What Constitutes A Hostile Work Environment?
When you think of a hostile work environment, you might think of a rude boss or a disrespectful coworker. You may find it hard to do your job with your boss breathing down your neck all the time, or you may have trouble working as a team with someone who doesn’t value your ideas and seems to nit-pick the things you say and do. While these situations may be hard to work in, they do not necessarily constitute a hostile work environment.
On The Balance Careers there is an image that succinctly summaries the conditions for legal action: ongoing behaviour that’s not investigated; hostility that’s disrupting work and/or career prospects; discrimination against race, religion, age, sex, or disability.
So if you’re thinking about taking legal action, here are a few more things you’ll need to prove before furthering your case.
Your Ability to Work
For a hostile work environment to be considered viable in the hands of the law, it must prove to be a hindrance on your ability to get the job done. Your coworker that has annoying habits, like chewing their food loudly, may come off as rude or obnoxious, but if you can still complete what’s expected of you, it is not considered confrontational. You must be able to prove that your job is impossible to do under the current conditions.
You may also have a case for yourself if you can prove that, not only has your daily work been interrupted by the behavior, but you were also unable to progress in your career – for example, get a raise or a better position. If you feel you have been looked over for promotions or denied raises unjustly, you can speak with an economic damages expert who can help you fight for the rightful wages you should be earning.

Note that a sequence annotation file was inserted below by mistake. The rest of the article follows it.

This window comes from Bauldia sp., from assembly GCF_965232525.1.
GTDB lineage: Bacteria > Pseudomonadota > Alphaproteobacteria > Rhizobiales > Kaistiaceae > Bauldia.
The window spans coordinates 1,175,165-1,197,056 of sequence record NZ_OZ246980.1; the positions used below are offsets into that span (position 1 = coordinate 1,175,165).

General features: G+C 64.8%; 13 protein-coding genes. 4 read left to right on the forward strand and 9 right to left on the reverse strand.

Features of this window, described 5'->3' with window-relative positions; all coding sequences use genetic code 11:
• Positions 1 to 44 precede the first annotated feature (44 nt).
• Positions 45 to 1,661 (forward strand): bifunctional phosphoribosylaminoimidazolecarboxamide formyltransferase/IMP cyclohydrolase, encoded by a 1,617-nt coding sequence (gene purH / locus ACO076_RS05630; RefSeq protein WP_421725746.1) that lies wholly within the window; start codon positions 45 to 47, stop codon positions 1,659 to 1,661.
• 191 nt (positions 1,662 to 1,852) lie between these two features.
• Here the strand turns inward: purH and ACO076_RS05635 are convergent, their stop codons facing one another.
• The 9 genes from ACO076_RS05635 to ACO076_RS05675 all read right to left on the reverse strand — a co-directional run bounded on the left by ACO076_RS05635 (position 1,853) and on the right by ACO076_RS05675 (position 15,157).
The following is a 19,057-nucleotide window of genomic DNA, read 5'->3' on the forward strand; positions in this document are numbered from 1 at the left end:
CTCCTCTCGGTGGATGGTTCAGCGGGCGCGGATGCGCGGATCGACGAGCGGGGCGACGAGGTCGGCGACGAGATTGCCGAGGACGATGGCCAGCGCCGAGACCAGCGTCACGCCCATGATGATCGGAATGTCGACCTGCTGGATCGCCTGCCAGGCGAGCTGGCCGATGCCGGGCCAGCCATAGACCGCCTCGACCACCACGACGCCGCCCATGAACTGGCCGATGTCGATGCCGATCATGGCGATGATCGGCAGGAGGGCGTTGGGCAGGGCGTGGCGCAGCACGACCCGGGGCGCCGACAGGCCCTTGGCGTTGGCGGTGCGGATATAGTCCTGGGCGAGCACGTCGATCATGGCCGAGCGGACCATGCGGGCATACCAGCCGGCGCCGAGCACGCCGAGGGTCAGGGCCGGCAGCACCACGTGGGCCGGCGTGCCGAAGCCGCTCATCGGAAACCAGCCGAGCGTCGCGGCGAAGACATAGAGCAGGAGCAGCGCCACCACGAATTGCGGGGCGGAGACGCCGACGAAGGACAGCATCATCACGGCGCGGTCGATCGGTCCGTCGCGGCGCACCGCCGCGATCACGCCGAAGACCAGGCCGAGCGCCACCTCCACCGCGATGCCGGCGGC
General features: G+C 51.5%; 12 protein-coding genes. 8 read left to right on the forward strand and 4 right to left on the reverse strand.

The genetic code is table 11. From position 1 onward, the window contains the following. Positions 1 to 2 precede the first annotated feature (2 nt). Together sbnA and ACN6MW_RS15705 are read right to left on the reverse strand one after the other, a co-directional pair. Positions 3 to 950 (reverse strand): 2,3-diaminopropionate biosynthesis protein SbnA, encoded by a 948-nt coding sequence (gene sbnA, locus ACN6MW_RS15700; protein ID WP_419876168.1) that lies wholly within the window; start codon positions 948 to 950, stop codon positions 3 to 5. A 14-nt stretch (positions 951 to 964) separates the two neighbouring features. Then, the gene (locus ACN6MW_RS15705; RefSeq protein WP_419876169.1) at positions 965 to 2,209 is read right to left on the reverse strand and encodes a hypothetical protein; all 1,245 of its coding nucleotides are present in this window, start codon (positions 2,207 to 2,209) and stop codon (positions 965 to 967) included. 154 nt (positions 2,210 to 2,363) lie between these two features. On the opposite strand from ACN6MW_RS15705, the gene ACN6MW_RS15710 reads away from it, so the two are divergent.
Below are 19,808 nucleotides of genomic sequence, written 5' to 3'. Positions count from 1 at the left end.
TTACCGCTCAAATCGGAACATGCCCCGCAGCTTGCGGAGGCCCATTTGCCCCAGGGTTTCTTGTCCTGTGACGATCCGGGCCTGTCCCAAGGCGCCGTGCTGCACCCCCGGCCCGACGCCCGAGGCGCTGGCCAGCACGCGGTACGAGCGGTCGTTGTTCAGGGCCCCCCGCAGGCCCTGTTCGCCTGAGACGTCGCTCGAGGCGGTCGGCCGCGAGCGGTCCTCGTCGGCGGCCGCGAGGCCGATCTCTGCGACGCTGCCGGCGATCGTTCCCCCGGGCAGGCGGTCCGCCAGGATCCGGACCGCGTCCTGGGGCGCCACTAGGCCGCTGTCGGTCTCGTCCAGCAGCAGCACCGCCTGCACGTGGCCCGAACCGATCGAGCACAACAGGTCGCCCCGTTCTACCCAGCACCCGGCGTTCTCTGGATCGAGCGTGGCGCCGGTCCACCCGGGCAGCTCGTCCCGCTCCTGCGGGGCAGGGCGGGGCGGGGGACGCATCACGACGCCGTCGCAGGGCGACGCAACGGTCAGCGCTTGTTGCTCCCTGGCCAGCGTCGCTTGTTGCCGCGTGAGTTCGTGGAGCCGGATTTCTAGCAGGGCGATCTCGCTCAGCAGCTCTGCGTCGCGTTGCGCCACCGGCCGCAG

Secondly, once you have proven that you are unable to work under the current circumstances, you will need to prove that it is due to some form of discrimination. Whether it be due to your gender, sexuality, or religion, you will need to show that your job has become uncomfortable due to discrimination by your coworkers or bosses.
This type of disputatious environment can manifest itself in many forms. Sexual harassment is one form of discrimination that can occur whether you are a man or woman. It involves unwanted sexual advances or comments that make the individual feel uncomfortable or unsafe. You may also find you’ve been discriminated against if you have coworkers that will not work with you due to your sexuality, religion, or political beliefs.
Another form of discrimination is regarding women in the workplace who become pregnant, who may find themselves in a situation of inequity because of their need to take time off to give birth. These are just some of the many ways intolerance and bigotry can occur in the workplace.
To prove that you have been subject to an antagonistic environment, you need to show that the behavior has continued to occur over a long time. A sexist remark or an inappropriate joke will not be reasonable proof by itself. You must prove that this discrimination and hostility has not just continued over time, but has also not let up, even if measures were taken by the company to handle the situation.
Finally, in any situation of hostility in the workplace, your first step should be approaching the subject with your human resources department. Should your HR department not take action and the behavior continue, this may be a cause for legal action. You will need to prove that you have taken actions to prevent this behavior, and that your employer did not intervene appropriately.